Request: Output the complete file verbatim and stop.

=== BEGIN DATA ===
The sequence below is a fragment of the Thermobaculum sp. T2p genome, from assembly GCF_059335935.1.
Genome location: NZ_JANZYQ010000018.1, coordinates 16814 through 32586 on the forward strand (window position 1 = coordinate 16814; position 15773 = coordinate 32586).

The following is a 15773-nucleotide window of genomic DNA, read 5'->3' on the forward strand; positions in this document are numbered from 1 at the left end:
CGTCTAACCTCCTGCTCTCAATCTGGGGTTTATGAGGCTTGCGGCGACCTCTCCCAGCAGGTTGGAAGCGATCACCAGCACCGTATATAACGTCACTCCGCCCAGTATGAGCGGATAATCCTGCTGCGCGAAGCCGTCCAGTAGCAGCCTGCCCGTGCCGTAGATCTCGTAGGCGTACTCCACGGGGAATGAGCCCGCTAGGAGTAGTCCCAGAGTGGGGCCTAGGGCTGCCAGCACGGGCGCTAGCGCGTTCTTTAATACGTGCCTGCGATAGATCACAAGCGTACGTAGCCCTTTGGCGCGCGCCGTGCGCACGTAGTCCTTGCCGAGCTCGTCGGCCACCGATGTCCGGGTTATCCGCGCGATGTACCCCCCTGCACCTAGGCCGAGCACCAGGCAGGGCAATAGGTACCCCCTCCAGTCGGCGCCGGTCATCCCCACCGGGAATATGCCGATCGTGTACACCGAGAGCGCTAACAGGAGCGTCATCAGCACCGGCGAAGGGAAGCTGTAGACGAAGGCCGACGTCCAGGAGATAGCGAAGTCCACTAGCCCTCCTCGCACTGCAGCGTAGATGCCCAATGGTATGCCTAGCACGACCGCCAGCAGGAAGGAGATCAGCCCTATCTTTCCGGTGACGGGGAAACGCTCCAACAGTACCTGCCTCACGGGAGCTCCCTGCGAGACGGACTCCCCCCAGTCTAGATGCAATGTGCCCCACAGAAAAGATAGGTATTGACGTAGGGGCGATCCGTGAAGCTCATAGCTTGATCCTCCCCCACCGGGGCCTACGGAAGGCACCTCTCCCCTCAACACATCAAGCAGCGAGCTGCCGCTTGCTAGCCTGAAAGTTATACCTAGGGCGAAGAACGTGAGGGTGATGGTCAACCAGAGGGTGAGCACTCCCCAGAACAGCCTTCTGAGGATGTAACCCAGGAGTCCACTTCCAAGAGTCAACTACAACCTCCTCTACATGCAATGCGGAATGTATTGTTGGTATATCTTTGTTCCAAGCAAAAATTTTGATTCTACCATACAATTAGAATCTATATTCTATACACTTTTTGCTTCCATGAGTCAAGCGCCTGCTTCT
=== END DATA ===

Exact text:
The sequence below is a fragment of the Thermobaculum sp. T2p genome, from assembly GCF_059335935.1.
Genome location: NZ_JANZYQ010000018.1, coordinates 16814 through 32586 on the forward strand (window position 1 = coordinate 16814; position 15773 = coordinate 32586).

The following is a 15773-nucleotide window of genomic DNA, read 5'->3' on the forward strand; positions in this document are numbered from 1 at the left end:
CGTCTAACCTCCTGCTCTCAATCTGGGGTTTATGAGGCTTGCGGCGACCTCTCCCAGCAGGTTGGAAGCGATCACCAGCACCGTATATAACGTCACTCCGCCCAGTATGAGCGGATAATCCTGCTGCGCGAAGCCGTCCAGTAGCAGCCTGCCCGTGCCGTAGATCTCGTAGGCGTACTCCACGGGGAATGAGCCCGCTAGGAGTAGTCCCAGAGTGGGGCCTAGGGCTGCCAGCACGGGCGCTAGCGCGTTCTTTAATACGTGCCTGCGATAGATCACAAGCGTACGTAGCCCTTTGGCGCGCGCCGTGCGCACGTAGTCCTTGCCGAGCTCGTCGGCCACCGATGTCCGGGTTATCCGCGCGATGTACCCCCCTGCACCTAGGCCGAGCACCAGGCAGGGCAATAGGTACCCCCTCCAGTCGGCGCCGGTCATCCCCACCGGGAATATGCCGATCGTGTACACCGAGAGCGCTAACAGGAGCGTCATCAGCACCGGCGAAGGGAAGCTGTAGACGAAGGCCGACGTCCAGGAGATAGCGAAGTCCACTAGCCCTCCTCGCACTGCAGCGTAGATGCCCAATGGTATGCCTAGCACGACCGCCAGCAGGAAGGAGATCAGCCCTATCTTTCCGGTGACGGGGAAACGCTCCAACAGTACCTGCCTCACGGGAGCTCCCTGCGAGACGGACTCCCCCCAGTCTAGATGCAATGTGCCCCACAGAAAAGATAGGTATTGACGTAGGGGCGATCCGTGAAGCTCATAGCTTGATCCTCCCCCACCGGGGCCTACGGAAGGCACCTCTCCCCTCAACACATCAAGCAGCGAGCTGCCGCTTGCTAGCCTGAAAGTTATACCTAGGGCGAAGAACGTGAGGGTGATGGTCAACCAGAGGGTGAGCACTCCCCAGAACAGCCTTCTGAGGATGTAACCCAGGAGTCCACTTCCAAGAGTCAACTACAACCTCCTCTACATGCAATGCGGAATGTATTGTTGGTATATCTTTGTTCCAAGCAAAAATTTTGATTCTACCATACAATTAGAATCTATATTCTATACACTTTTTGCTTCCATGAGTCAAGCGCCTGCTTCT